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Old 08-15-2016, 11:32 AM   #1
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Default Heat Shringing tape

Ok . .. i made some thoughts and i would like your aid + positive criticism . Until now in some bicycle repairs repairs i did i used
easy composites shrinking tape with good results . Problem is that
i dont know how much pressure it gives to the pipe of the bike it is
being repaired so i looked to this supplier which has proper data sheets.

http://www.shrinktape.com/products/h...-Series?p=312R

The principals of my choice are the above :
The cure of the prepreg material for the repair will occure at 180 F .
At 180 F the tape (see man. table ) will give pressure of about 6.4 lbs/ (1.20 cm X 2.54 cm )- (see man. claim of lbs/inch of width which i believe goes for the standard model of 12mm ) which is (6.5lbs*0.435) 2.94 kg/ 2.84 cm2 = 1.04 kg / cm2 which is close to the 0.94 kg/cm2 of the - 0.94 bar vacuum force .

So in other worlds if i put this tape around the pipe of the bike it will apply force at 80 celcius about 10 % more of the force applied by vacuum .
There are 2 things i would like to ask :

1) Is my theory right ? - apologies for the randomness of thinking

2) This force is applied if i wrap around one time the tape ? And if wrap it twice what happens ? it doubles the amount of pressure and 3 triple ? Until i reach the limit of the material ? And how do i know it ?
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Old 08-19-2016, 05:23 AM   #2
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I think the pressure is always the same, either you wrap only one lay or even more.
We can wait for somebody else with a different opinion
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Old 08-20-2016, 06:19 PM   #3
fasta

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Had always thought the tape pressures were much higher than vacuum pressure?

I also imagine that the pressure will reduce as the tubes get bigger.

When I use it I will do a two layer/half overlap shrink tape if there is just 1-3 layers of carbon but if there is more then I do 3 layer shrink tape which 2/3 overlapped.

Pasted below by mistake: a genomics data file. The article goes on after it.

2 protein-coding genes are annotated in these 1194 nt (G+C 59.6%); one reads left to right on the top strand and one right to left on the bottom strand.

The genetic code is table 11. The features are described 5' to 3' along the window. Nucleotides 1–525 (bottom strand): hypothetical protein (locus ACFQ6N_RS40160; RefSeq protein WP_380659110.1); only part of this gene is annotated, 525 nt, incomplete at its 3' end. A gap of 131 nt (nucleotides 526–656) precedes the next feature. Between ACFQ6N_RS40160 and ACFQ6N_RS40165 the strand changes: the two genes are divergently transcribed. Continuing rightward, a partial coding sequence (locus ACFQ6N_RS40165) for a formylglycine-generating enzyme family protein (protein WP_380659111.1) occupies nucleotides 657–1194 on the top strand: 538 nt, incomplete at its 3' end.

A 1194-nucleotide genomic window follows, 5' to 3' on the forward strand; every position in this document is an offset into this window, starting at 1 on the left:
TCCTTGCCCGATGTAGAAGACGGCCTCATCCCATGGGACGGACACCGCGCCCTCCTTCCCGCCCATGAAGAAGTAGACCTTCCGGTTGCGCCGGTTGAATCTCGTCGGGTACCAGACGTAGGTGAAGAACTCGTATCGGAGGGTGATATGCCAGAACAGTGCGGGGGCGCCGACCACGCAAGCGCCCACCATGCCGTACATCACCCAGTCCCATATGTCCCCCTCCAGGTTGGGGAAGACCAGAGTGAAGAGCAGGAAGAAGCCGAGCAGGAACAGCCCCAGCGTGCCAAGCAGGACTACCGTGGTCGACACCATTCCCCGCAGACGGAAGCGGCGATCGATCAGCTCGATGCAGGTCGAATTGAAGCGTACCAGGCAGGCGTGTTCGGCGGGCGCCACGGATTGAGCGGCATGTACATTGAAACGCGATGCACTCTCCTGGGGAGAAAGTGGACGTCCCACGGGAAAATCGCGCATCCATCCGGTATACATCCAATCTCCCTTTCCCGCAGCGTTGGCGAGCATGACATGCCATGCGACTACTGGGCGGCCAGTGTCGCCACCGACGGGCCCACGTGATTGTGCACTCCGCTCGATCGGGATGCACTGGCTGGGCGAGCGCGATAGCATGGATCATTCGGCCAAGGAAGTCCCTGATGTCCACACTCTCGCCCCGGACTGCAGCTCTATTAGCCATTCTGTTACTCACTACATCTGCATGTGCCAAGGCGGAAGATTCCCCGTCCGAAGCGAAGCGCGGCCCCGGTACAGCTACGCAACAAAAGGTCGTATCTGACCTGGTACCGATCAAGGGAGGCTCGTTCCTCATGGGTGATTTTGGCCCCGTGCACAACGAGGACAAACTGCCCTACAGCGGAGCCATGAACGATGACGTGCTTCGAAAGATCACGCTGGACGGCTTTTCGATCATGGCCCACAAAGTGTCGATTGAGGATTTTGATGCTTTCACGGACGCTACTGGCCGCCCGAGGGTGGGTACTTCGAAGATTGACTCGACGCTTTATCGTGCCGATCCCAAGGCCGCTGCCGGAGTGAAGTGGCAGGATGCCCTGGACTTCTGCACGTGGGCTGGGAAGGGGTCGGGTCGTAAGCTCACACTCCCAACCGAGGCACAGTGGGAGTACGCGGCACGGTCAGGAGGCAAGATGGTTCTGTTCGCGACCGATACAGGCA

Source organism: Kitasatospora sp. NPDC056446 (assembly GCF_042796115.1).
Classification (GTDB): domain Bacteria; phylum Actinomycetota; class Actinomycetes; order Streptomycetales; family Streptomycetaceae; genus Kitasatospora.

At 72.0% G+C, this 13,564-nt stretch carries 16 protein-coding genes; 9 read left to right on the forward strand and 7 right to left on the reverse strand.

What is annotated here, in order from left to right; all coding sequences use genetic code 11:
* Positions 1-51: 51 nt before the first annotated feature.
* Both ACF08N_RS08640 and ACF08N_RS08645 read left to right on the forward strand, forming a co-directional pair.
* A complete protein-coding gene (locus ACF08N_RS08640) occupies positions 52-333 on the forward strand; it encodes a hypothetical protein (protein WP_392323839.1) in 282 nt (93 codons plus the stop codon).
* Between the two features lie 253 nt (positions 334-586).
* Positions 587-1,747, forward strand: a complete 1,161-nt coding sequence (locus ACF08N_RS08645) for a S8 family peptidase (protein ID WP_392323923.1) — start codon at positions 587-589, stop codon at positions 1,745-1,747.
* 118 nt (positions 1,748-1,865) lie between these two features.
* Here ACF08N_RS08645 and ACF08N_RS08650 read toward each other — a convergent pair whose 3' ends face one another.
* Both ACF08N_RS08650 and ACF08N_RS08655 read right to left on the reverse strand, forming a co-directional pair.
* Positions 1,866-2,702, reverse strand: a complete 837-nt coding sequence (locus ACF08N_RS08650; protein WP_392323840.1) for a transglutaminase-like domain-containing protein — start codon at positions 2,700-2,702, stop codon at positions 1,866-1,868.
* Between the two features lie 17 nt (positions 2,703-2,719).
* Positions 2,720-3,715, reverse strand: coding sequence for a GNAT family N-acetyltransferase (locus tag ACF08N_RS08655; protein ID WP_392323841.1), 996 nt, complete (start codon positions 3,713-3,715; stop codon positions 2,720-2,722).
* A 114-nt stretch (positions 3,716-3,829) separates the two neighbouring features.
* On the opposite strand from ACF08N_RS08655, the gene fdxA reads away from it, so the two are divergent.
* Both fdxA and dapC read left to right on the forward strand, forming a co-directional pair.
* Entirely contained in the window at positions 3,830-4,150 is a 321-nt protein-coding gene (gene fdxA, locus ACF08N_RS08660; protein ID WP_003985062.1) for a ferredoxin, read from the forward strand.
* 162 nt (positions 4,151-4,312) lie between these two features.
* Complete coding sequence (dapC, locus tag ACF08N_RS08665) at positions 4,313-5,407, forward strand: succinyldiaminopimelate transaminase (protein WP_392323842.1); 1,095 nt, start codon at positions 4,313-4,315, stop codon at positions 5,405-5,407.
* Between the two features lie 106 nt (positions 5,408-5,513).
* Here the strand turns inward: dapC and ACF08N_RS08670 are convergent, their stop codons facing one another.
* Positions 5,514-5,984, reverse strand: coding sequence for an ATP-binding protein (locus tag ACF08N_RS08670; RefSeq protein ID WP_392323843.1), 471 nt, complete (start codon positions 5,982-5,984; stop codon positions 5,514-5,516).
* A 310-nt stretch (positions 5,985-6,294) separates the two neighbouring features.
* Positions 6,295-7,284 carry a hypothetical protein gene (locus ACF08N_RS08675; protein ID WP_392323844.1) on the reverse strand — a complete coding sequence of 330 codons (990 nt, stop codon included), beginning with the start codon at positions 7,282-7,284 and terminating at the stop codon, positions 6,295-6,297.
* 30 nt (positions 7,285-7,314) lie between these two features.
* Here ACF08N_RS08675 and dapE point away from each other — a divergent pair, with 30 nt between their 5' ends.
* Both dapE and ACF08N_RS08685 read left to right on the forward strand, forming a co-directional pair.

I repair quite a few bikes but never use pre preg since the oven heat will likely affect the paint and plastic parts etc. Seems too risky to cook a customers bike for me.
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Old 08-22-2016, 02:45 AM   #4
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I also imagine that tape tension during application is one of the biggest contributors to compaction force. ie...tight tape = enhanced compression, loose tape = minimal compression
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Old 08-28-2016, 12:43 PM   #5
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Quote:
Originally Posted by fasta View Post
Had always thought the tape pressures were much higher than vacuum pressure?

I also imagine that the pressure will reduce as the tubes get bigger.

When I use it I will do a two layer/half overlap shrink tape if there is just 1-3 layers of carbon but if there is more then I do 3 layer shrink tape which 2/3 overlapped.

I repair quite a few bikes but never use pre preg since the oven heat will likely affect the paint and plastic parts etc. Seems too risky to cook a customers bike for me.
I raise the temp up to 80 C with an appropriate cure schedule. If you leave the bike and it is black at the sun on a summer day it could could get up to 70 c . So i dont think it cant handle 80 for a couple of hours . Prepreg is the only way for me. I need to be sure and confident about the result of what i do and the material i use . With wet lay up i do not have that .
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Old 09-08-2016, 04:16 PM   #6
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The force that the tape generates is a tension. This is the force that Dunstone talks about on their website. This tension force will give you zero compaction pressure on a flat surface. The greater the curvature of the part surface, the more compaction pressure you will get (smaller diameter tube = more pressure). I wrote a SAMPE paper on shrink wrap processing, which I know that some people at Dunstone have.
Accurately calculating the compaction pressure is almost impossible because there are so many factors involved. This is why you cannot find a simple equation to use.
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